Misunderstood: Add Service Reference

Every so often, I get into a discussion about whether Add Service Reference is required in an application if the application owns both the service and one consumer. The short answer is No. But, you probably want to know Why? To understand that, we need to look at what Add Service Reference actually does and why you can do the same for yourself.

For the purposes of our discussion, the work actually being done by the service is unimportant. Let us assume the following interface:

    1 using System.ServiceModel;


    3 namespace BlogWCF

    4 {

    5     [ServiceContract]

    6     public interface ISimpleService

    7     {

    8         [OperationContract]

    9         string SayHello(string name);

   10     }

   11 }

The implementation of the interface is then

    1 namespace BlogWCF

    2 {

    3     public class SimpleService : ISimpleService

    4     {

    5         public string SayHello(string name)

    6         {

    7             return string.Format("Hello, {0}", name);

    8         }

    9     }

   10 }

So, nothing terribly complex going on. To be able to discover information about this service, we will also add a metadata endpoint (the configuration is at the end of this article). With the metadata endpoint exposed, we can point Add Service Reference at the endpoint and generate a consumer. Add Service Reference does not necessarily know that the other endpoint is implemented in Java, .NET, or some other language. It generates a bunch of bookkeeping files so that the client can be regenerated at will. If you click on Show All Files in your VS project, you will see many files under the reference you just added.

  • configuration.svcinfo: Contains a snapshot of the configuration generated for the client service endpoint for the local (app|web).config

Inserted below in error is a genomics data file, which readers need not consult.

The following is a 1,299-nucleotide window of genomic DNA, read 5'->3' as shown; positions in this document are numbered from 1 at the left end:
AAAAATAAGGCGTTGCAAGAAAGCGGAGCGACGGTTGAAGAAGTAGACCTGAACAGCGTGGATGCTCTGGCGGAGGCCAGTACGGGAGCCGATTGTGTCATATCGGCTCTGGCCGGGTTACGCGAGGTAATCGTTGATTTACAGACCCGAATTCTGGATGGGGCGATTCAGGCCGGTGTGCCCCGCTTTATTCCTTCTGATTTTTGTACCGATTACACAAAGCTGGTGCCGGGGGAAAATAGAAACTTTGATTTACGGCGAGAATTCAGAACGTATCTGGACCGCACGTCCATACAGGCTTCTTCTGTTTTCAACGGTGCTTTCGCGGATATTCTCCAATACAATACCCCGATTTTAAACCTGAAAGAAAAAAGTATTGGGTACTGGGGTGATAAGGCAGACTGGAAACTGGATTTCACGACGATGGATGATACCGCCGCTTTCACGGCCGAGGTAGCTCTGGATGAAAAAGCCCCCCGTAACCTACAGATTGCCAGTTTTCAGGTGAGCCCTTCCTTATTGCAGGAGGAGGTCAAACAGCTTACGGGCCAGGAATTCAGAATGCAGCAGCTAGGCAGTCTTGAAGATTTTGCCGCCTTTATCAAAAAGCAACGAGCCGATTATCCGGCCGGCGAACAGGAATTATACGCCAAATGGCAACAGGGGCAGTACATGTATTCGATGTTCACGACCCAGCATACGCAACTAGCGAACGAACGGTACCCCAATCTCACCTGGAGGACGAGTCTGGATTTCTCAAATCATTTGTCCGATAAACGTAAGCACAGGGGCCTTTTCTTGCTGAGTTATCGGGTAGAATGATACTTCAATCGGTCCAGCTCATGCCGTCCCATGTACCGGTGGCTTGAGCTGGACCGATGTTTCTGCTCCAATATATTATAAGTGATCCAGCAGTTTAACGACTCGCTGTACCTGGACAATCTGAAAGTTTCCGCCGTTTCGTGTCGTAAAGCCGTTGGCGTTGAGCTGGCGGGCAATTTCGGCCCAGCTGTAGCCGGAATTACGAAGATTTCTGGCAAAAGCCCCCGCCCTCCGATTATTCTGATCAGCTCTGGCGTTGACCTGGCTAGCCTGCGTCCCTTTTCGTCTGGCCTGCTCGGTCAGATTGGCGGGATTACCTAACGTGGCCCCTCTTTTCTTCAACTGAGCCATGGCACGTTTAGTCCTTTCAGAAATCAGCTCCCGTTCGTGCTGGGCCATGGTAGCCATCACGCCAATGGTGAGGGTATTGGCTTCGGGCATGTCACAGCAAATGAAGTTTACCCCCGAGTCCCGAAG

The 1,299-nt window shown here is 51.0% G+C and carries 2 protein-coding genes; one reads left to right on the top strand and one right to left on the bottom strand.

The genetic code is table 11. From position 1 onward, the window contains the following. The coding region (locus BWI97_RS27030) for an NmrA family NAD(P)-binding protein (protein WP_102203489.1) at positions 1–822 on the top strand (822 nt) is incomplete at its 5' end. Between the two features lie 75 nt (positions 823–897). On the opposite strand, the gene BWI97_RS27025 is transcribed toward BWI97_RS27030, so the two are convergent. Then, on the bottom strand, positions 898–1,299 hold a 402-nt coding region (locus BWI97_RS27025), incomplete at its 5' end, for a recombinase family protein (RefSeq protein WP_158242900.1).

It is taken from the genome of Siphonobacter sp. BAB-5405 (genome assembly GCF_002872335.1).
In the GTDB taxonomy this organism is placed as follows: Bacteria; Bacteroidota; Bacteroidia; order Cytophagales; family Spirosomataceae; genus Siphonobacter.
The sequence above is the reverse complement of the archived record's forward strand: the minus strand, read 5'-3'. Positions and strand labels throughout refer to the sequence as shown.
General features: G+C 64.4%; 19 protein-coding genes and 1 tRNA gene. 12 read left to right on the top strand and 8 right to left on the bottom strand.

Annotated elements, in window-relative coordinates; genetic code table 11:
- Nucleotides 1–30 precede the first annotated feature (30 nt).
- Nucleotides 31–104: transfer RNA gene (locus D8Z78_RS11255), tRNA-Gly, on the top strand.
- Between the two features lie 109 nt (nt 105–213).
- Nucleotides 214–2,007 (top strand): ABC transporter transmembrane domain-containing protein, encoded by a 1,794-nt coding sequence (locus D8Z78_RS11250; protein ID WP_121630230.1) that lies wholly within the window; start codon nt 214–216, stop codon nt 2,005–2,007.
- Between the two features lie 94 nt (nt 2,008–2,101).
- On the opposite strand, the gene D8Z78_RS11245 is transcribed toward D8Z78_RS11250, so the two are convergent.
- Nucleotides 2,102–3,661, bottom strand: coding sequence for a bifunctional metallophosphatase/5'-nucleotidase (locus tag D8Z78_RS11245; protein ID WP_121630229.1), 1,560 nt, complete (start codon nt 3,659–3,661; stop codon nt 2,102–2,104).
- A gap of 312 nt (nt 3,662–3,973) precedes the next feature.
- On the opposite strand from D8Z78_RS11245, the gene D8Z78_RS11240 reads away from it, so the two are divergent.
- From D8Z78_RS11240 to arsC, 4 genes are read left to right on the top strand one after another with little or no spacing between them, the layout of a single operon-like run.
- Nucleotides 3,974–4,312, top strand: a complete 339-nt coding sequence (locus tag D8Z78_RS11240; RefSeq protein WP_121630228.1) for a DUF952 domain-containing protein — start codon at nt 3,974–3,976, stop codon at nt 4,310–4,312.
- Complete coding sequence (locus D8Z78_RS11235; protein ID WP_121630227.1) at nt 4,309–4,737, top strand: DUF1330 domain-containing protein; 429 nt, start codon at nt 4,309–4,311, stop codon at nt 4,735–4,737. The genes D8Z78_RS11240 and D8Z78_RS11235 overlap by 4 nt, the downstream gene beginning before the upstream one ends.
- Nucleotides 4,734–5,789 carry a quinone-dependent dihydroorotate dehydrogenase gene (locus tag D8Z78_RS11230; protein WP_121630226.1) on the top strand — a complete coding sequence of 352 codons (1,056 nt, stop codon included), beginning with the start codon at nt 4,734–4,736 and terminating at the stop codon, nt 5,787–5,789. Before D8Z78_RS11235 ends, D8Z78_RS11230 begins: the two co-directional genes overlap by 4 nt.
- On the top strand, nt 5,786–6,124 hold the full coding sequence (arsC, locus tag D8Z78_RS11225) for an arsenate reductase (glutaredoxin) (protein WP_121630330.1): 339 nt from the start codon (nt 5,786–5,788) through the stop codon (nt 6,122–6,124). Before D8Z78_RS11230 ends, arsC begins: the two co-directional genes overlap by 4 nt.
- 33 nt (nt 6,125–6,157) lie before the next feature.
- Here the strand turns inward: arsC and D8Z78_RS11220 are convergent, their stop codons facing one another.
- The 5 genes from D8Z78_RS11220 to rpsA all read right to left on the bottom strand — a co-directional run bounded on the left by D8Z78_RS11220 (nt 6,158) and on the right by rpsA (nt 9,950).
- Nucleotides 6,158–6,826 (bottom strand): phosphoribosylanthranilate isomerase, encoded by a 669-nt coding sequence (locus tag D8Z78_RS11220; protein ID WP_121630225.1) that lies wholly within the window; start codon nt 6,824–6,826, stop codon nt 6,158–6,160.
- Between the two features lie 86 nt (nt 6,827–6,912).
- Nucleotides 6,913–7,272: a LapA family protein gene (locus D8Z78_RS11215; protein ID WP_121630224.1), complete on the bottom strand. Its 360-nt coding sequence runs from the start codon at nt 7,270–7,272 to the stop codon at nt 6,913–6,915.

• configuration91.svcinfo: For each property in config, contains an XPath to the setting and the original value stored in config.
  • *.wsdl: Copies of the WSDL files exposed by the WSDL endpoint.
  • *.xsd: Copies of any schema files exposed by the WSDL endpoint.
  • Reference.svcmap: Pointer to the service and pointers to any svcinfo, wsdl, and xsd files in the project. This file also stores any special settings selected by the user from when the ServiceReference was first generated. All of this is used when the user chooses to regenerate the reference.
  • Reference.(cs|vb): Contains a WCF compatible interface of the contract, a client channel capable of communicating with the contract, and a proxy class that can be instantiated.

All these files are needed to create and refresh a client when you do not control the client. When you do control the client, none of this is needed. You can share the configured binding in between the client and the service. However, you must put the service contract on an interface– that’s the only real requirement. If your client and service are in different binaries, I would recommend putting the Service and Data contracts into yet another class library that can be referenced from the service and the consumer. This reduces the coupling of the interface its implementation. Furthermore, you need to define the WCF contract on an interface, not on the implementation class. WCF cannot construct a client implementation based on a class definition. This is due to a number of details associated with how the CLR allows code to intercept method calls. The general rule is that you can intercept method calls on interfaces but not on classes.

To consume the service, WCF needs to know the address, the binding, and the contract, nothing more. WCF class libraries know nothing of the .svcmap file and its cohorts. Using this mechanism, we then talk to the service using code that many of us have seen before. If you own the service implementation, none of this is necessary. Instead, you can use stuff you know to create the client on your own. I’m going to show you some code that I have for a console application. This code will work no matter the context (Web, service, Windows app). The code shows three variations: reading the ServiceEndpoint from the ServiceHost, running the client from pure code, or reading the client from configuration. This is just a demonstration of what is possible.